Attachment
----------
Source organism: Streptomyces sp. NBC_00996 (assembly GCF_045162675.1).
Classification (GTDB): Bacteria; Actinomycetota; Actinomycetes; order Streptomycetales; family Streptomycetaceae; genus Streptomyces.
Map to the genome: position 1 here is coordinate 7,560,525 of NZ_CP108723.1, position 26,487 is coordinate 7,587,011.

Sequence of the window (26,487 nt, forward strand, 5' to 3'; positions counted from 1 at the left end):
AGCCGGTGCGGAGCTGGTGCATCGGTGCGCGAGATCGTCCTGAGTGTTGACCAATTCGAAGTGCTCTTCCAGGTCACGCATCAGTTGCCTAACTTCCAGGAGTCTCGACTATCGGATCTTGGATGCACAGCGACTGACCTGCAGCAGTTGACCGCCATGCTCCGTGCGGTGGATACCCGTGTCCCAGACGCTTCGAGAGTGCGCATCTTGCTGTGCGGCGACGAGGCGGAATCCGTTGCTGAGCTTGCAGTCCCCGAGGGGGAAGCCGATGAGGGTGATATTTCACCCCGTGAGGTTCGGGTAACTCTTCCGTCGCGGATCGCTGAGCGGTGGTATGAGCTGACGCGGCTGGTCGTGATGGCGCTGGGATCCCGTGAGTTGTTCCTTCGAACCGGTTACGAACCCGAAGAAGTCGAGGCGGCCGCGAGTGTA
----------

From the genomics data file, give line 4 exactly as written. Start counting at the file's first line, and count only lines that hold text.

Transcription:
Sequence of the window (26,487 nt, forward strand, 5' to 3'; positions counted from 1 at the left end):